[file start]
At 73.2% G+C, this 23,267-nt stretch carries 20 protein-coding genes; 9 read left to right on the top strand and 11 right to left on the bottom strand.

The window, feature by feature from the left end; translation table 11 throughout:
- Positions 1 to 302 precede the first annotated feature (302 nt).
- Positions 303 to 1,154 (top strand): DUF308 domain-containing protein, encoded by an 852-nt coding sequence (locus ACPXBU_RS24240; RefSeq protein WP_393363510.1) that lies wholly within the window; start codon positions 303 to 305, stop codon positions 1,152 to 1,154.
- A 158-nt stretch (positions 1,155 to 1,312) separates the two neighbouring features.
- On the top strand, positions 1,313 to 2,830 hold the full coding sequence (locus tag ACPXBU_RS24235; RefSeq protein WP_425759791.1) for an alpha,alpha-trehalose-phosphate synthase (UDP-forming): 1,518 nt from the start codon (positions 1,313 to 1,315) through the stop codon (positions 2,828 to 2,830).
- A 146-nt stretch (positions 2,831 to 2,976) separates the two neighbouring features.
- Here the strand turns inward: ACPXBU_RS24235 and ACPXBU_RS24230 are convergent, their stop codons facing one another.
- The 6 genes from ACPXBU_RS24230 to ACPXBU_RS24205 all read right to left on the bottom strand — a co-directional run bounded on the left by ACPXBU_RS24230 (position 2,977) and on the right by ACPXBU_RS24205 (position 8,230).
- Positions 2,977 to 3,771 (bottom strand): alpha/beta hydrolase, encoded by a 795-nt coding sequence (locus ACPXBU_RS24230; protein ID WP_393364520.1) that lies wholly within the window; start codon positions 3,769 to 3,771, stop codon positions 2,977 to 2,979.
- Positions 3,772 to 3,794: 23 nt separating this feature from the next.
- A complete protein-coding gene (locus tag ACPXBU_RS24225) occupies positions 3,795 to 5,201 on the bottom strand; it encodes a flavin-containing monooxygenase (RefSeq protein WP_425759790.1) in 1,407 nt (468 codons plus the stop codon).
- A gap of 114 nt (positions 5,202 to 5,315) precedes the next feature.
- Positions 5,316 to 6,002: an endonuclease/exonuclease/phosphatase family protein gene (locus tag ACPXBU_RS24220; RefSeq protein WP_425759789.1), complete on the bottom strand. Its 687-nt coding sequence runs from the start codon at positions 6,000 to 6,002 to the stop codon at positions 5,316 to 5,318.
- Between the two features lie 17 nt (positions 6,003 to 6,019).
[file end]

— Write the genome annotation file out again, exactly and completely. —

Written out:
At 73.2% G+C, this 23,267-nt stretch carries 20 protein-coding genes; 9 read left to right on the top strand and 11 right to left on the bottom strand.

The window, feature by feature from the left end; translation table 11 throughout:
- Positions 1 to 302 precede the first annotated feature (302 nt).
- Positions 303 to 1,154 (top strand): DUF308 domain-containing protein, encoded by an 852-nt coding sequence (locus ACPXBU_RS24240; RefSeq protein WP_393363510.1) that lies wholly within the window; start codon positions 303 to 305, stop codon positions 1,152 to 1,154.
- A 158-nt stretch (positions 1,155 to 1,312) separates the two neighbouring features.
- On the top strand, positions 1,313 to 2,830 hold the full coding sequence (locus tag ACPXBU_RS24235; RefSeq protein WP_425759791.1) for an alpha,alpha-trehalose-phosphate synthase (UDP-forming): 1,518 nt from the start codon (positions 1,313 to 1,315) through the stop codon (positions 2,828 to 2,830).
- A 146-nt stretch (positions 2,831 to 2,976) separates the two neighbouring features.
- Here the strand turns inward: ACPXBU_RS24235 and ACPXBU_RS24230 are convergent, their stop codons facing one another.
- The 6 genes from ACPXBU_RS24230 to ACPXBU_RS24205 all read right to left on the bottom strand — a co-directional run bounded on the left by ACPXBU_RS24230 (position 2,977) and on the right by ACPXBU_RS24205 (position 8,230).
- Positions 2,977 to 3,771 (bottom strand): alpha/beta hydrolase, encoded by a 795-nt coding sequence (locus ACPXBU_RS24230; protein ID WP_393364520.1) that lies wholly within the window; start codon positions 3,769 to 3,771, stop codon positions 2,977 to 2,979.
- Positions 3,772 to 3,794: 23 nt separating this feature from the next.
- A complete protein-coding gene (locus tag ACPXBU_RS24225) occupies positions 3,795 to 5,201 on the bottom strand; it encodes a flavin-containing monooxygenase (RefSeq protein WP_425759790.1) in 1,407 nt (468 codons plus the stop codon).
- A gap of 114 nt (positions 5,202 to 5,315) precedes the next feature.
- Positions 5,316 to 6,002: an endonuclease/exonuclease/phosphatase family protein gene (locus tag ACPXBU_RS24220; RefSeq protein WP_425759789.1), complete on the bottom strand. Its 687-nt coding sequence runs from the start codon at positions 6,000 to 6,002 to the stop codon at positions 5,316 to 5,318.
- Between the two features lie 17 nt (positions 6,003 to 6,019).